Rural and Agricultural Finance: Glossary

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Agricultural Finance – Financing of agriculture-related activities, from production to market. Not all agricultural finance is rural, and not all rural finance is agricultural. Yet financial service providers offering rural, micro- or agricultural finance often have overlapping objectives and opportunities.

Agricultural Subsidy – A governmental subsidy paid to farmers and agribusinesses to stabilize food prices, ensure plentiful food production, guarantee farmers' basic incomes, and strengthen the overall agricultural sector of the national economy. Proponents of agriculture subsidies claim the country's food supply is too critical to the nation's well-being to be governed by uncontrolled market forces. They also contend that to keep a steady food supply, farmers' incomes must be somewhat stable or many farms would go out of business during difficult economic times. Critics argue that subsidies are exceedingly expensive and do not achieve the desired market stability.

Contract Farming – An agreement between farmers and processing and/or marketing firms for the production and supply of agricultural products at a specified time in the future, frequently at predetermined prices. Repayment of the input credit is deducted when the farmer sells the produce.  

Covariant Risk – Covariant risk arises when many farms/households in one area are adversely affected by a single phenomenon such as a natural disaster, epidemic, unexpected change in world prices, macroeconomic crisis or civil conflict. This is distinct from individual risks, which randomly affect individual households.

Index-based Insurance –  A special form of insurance that can be used to compensate for losses related to extremes in weather that often plague agricultural enterprises and increase the level of risk involved in agricultural endeavors. Unlike traditional insurance, which is most useful in compensating for losses from idiosyncratic events, such as house fires or car wrecks, index-based insurance works best where there is correlated risk, i.e., risk of an event that causes consistent damage or losses across a geographical area or sector, such as drought, flooding or price volatility. More recently, some insurers are also piloting innovative index-based livestock insurance products.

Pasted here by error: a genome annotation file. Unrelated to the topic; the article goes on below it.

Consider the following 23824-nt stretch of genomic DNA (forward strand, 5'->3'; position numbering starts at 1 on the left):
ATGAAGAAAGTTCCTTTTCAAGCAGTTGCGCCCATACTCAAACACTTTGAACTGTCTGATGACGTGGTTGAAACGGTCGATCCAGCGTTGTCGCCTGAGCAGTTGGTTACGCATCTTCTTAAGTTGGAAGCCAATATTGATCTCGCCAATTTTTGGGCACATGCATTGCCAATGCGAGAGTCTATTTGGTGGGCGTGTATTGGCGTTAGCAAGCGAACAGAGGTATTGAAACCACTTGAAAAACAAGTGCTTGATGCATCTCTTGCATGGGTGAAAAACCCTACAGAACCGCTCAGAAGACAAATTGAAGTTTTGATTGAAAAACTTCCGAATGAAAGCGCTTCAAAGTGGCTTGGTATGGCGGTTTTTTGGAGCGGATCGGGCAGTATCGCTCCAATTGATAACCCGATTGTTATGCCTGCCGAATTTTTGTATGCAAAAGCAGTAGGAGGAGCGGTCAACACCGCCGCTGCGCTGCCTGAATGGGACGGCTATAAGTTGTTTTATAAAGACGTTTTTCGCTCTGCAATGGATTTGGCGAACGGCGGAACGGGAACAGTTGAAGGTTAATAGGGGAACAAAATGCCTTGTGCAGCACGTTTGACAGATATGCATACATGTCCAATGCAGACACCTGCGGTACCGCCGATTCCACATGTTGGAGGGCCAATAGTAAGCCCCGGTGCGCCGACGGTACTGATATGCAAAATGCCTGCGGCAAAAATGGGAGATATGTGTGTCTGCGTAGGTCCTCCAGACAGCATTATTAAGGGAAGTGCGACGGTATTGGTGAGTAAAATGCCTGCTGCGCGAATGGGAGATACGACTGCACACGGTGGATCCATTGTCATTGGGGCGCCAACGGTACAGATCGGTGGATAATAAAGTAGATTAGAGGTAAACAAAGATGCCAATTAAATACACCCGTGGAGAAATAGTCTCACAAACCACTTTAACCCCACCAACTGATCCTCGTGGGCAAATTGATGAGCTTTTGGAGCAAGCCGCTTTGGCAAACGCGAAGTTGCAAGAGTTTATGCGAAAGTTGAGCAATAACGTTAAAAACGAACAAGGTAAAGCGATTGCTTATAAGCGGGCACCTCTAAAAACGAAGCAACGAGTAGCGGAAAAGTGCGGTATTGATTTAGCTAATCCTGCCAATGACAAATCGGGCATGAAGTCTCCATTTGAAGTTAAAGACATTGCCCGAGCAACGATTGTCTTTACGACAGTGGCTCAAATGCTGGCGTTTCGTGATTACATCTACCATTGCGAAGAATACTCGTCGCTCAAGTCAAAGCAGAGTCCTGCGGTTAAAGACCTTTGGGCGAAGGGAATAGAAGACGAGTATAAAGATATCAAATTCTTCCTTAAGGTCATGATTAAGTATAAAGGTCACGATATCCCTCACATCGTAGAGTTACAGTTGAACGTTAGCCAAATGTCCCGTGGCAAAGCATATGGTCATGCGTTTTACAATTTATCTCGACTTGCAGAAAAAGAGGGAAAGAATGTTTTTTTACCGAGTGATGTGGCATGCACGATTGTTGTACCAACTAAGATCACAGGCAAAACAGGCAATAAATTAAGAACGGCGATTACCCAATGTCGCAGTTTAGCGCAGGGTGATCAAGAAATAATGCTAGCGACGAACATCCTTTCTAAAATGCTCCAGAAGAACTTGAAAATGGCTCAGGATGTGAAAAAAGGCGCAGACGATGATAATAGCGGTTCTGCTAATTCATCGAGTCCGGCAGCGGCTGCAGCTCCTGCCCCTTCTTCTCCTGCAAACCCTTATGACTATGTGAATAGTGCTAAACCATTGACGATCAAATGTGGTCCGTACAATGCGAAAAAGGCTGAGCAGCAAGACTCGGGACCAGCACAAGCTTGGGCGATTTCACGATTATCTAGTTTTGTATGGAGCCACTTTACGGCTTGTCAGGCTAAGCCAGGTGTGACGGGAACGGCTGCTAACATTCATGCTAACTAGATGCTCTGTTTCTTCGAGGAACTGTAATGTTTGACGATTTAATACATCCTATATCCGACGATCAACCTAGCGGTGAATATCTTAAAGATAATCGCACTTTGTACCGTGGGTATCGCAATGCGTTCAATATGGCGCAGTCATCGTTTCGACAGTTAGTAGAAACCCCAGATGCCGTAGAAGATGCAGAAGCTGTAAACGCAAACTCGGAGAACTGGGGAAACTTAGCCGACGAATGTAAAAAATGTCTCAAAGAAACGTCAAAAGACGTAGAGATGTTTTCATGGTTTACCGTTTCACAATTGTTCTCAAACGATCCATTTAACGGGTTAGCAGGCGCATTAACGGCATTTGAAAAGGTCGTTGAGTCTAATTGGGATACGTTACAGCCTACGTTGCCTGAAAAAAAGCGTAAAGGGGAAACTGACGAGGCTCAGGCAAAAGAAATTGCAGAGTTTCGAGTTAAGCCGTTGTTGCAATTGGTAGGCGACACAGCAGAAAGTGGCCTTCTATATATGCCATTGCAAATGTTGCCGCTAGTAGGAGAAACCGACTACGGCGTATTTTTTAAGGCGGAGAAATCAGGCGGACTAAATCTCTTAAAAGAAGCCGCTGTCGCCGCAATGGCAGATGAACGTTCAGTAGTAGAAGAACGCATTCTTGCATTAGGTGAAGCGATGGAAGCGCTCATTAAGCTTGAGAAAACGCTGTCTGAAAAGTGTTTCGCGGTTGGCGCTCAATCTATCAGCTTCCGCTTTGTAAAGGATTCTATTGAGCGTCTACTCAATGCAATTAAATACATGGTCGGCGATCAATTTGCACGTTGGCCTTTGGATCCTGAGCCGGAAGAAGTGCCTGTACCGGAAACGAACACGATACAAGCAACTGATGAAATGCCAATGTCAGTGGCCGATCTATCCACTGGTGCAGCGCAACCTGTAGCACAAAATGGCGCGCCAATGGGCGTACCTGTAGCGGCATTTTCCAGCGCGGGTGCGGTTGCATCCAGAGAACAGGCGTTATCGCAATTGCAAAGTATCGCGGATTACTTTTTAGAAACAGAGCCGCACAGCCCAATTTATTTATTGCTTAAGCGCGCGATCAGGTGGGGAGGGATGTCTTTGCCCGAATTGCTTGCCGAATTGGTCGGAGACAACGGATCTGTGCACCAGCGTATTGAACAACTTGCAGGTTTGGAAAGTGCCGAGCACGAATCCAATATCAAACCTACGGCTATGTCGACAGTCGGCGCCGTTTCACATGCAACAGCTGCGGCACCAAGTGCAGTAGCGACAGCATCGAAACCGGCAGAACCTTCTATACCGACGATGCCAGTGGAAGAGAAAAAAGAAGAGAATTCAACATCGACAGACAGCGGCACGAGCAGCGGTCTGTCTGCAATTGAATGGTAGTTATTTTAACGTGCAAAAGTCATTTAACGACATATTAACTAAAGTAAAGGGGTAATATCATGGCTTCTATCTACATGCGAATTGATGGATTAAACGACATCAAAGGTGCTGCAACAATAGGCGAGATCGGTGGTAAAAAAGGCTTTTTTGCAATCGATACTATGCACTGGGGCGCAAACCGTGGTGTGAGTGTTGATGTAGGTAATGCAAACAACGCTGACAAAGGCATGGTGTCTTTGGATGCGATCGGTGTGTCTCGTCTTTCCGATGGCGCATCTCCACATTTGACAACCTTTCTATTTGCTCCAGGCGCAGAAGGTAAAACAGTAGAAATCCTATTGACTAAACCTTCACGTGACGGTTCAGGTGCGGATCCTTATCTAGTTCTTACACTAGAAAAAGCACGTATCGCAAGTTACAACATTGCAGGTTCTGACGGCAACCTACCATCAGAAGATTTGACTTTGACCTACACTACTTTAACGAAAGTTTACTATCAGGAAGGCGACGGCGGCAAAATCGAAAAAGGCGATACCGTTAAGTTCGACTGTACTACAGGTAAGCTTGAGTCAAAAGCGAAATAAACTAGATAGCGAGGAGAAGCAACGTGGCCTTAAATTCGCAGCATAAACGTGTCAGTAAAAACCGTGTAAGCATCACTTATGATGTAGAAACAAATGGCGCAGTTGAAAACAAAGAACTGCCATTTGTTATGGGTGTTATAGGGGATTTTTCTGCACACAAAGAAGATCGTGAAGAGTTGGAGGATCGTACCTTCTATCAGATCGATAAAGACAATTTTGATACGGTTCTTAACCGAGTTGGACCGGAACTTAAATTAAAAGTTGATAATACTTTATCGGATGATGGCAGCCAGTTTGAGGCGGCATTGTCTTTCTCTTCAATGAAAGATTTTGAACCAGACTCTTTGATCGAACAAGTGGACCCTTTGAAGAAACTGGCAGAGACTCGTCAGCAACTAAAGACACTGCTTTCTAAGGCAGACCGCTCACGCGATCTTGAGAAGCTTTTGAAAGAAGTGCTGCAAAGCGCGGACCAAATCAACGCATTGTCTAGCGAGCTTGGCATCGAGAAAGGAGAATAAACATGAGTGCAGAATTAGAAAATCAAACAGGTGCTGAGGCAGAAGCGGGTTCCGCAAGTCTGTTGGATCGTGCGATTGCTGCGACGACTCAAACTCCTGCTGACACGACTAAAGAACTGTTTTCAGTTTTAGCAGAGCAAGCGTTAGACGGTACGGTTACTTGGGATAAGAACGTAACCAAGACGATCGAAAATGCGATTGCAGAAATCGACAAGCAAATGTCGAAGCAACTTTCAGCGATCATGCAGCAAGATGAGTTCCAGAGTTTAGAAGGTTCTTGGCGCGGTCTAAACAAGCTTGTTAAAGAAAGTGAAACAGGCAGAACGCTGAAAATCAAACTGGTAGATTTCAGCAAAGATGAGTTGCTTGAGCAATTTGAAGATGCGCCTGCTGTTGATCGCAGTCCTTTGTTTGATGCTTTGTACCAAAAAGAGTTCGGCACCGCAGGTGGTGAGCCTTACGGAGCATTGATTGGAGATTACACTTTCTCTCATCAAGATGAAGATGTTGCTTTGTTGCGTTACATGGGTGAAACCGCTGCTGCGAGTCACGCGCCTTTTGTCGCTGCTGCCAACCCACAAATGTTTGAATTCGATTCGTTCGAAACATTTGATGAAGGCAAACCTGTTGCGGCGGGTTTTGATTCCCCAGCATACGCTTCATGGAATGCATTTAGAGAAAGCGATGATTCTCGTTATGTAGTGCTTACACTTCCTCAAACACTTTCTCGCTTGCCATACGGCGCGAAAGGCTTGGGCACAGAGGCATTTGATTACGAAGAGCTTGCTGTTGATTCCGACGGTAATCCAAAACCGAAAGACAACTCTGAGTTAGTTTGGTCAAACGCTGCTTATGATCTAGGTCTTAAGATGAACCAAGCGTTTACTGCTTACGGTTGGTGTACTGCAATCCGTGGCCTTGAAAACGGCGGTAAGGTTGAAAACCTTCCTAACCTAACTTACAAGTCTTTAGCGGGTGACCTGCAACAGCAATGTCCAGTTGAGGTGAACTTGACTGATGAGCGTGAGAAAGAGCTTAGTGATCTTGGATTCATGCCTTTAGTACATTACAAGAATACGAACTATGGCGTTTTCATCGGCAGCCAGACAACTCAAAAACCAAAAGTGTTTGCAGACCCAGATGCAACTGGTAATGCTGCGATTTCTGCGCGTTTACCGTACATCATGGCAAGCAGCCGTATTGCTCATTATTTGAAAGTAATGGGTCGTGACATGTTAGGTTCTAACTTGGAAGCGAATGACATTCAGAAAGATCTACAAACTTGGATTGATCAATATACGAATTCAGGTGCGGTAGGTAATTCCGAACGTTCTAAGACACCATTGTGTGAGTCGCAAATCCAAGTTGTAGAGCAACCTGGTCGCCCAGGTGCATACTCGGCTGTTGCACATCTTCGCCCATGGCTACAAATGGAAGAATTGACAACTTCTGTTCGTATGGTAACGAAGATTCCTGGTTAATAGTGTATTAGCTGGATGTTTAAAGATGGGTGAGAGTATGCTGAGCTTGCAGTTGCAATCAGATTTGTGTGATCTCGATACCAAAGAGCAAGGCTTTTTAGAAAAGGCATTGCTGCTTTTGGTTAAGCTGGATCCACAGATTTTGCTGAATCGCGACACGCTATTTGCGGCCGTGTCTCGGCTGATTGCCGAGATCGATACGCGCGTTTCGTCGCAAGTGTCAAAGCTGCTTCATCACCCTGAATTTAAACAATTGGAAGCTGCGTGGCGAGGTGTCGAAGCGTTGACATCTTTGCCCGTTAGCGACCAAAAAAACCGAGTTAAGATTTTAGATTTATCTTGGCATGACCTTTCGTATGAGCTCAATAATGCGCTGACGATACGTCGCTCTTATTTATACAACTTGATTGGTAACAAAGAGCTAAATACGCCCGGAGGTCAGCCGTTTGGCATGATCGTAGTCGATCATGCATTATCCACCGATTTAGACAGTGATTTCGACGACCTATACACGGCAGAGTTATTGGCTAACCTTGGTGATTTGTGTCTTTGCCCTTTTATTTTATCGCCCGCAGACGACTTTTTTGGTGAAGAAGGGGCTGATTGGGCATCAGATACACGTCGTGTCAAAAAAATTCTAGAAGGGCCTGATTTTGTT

Lease –  Contract for use of an asset for a set term in exchange for fixed regular payments between two parties. Leasing is a method of financing the acquisition or use of a fixed asset, predicated on the concept that the value of the asset is in its business use rather than through ownership.

Rural Finance –  Provision of financial services to a heterogeneous rural farm and non-farm population at all income levels. It includes a variety of formal, informal and semiformal institutional arrangements and diverse types of products and services including loans, deposits, insurance and remittances. Rural finance includes both agricultural finance and rural microfinance and is a sub-sector of the larger financial sector.

Secured Lending –  Pledging of an asset as collateral by a borrower to a lender until a loan is paid back. If the borrower defaults, then the lender has the right to seize the collateral and sell it to pay off the loan.

Trade Credit – Short-term or seasonal loans between buyers and sellers of inputs or products. It is typically provided in commodity value chains. Relationships between buyers and sellers are often more temporary and more price-driven than outgrower schemes.

Value Chain –  Series of transactions necessary to bring a product from inputs to the final market, involving a process of adding value at every stage.

Value Chain Finance –  Credit or other financial services flowing through actors along value chains. Value chain finance can improve the overall effectiveness and efficiency of the value chain by identifying relationships among players along the value chain, mitigating constraints, and exploring how formal financial institutions can participate to provide services. If designed well, value chain finance interventions can increase the competitiveness of a range of agricultural and agribusiness enterprises, including small producers.

Warehouse Receipt Financing (inventory credit) –  The use of securely stored goods as loan collateral.  A document is issued by a warehouse listing the goods or commodities deposited in the warehouse. The depositor can then use that receipt as a pledge to secure a loan from a bank or other lender. The lender places a lien on the commodity, so that it cannot be sold without the proceeds first being used to repay the outstanding loan.

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